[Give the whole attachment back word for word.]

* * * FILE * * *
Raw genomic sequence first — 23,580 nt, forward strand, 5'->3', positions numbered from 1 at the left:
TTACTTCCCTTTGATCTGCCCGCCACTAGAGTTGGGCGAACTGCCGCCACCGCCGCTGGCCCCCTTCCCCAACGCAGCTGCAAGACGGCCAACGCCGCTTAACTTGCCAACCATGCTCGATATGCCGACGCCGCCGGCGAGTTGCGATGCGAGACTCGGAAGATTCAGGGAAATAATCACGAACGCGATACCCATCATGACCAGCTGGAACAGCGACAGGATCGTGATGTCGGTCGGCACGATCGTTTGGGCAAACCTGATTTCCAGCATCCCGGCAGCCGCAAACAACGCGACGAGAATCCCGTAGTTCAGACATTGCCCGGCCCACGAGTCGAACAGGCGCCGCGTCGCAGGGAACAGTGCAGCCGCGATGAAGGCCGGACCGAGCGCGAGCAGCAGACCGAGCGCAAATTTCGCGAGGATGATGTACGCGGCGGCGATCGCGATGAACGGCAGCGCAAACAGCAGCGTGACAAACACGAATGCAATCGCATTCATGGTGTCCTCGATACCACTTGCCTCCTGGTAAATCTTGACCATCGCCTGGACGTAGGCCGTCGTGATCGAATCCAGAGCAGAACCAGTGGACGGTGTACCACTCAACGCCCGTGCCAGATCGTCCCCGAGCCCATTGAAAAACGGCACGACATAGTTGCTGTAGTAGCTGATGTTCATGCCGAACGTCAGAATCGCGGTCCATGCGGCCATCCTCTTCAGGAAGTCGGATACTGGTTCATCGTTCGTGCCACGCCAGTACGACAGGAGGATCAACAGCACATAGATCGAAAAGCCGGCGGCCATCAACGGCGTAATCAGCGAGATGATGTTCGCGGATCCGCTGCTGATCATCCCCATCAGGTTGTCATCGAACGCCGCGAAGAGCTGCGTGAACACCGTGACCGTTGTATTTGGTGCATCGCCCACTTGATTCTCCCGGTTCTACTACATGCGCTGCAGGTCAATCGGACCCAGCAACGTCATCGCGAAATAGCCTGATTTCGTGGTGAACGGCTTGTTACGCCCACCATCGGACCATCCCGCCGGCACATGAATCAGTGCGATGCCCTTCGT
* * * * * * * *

Raw genomic sequence first — 23,580 nt, forward strand, 5'->3', positions numbered from 1 at the left:
TTACTTCCCTTTGATCTGCCCGCCACTAGAGTTGGGCGAACTGCCGCCACCGCCGCTGGCCCCCTTCCCCAACGCAGCTGCAAGACGGCCAACGCCGCTTAACTTGCCAACCATGCTCGATATGCCGACGCCGCCGGCGAGTTGCGATGCGAGACTCGGAAGATTCAGGGAAATAATCACGAACGCGATACCCATCATGACCAGCTGGAACAGCGACAGGATCGTGATGTCGGTCGGCACGATCGTTTGGGCAAACCTGATTTCCAGCATCCCGGCAGCCGCAAACAACGCGACGAGAATCCCGTAGTTCAGACATTGCCCGGCCCACGAGTCGAACAGGCGCCGCGTCGCAGGGAACAGTGCAGCCGCGATGAAGGCCGGACCGAGCGCGAGCAGCAGACCGAGCGCAAATTTCGCGAGGATGATGTACGCGGCGGCGATCGCGATGAACGGCAGCGCAAACAGCAGCGTGACAAACACGAATGCAATCGCATTCATGGTGTCCTCGATACCACTTGCCTCCTGGTAAATCTTGACCATCGCCTGGACGTAGGCCGTCGTGATCGAATCCAGAGCAGAACCAGTGGACGGTGTACCACTCAACGCCCGTGCCAGATCGTCCCCGAGCCCATTGAAAAACGGCACGACATAGTTGCTGTAGTAGCTGATGTTCATGCCGAACGTCAGAATCGCGGTCCATGCGGCCATCCTCTTCAGGAAGTCGGATACTGGTTCATCGTTCGTGCCACGCCAGTACGACAGGAGGATCAACAGCACATAGATCGAAAAGCCGGCGGCCATCAACGGCGTAATCAGCGAGATGATGTTCGCGGATCCGCTGCTGATCATCCCCATCAGGTTGTCATCGAACGCCGCGAAGAGCTGCGTGAACACCGTGACCGTTGTATTTGGTGCATCGCCCACTTGATTCTCCCGGTTCTACTACATGCGCTGCAGGTCAATCGGACCCAGCAACGTCATCGCGAAATAGCCTGATTTCGTGGTGAACGGCTTGTTACGCCCACCATCGGACCATCCCGCCGGCACATGAATCAGTGCGATGCCCTTCGT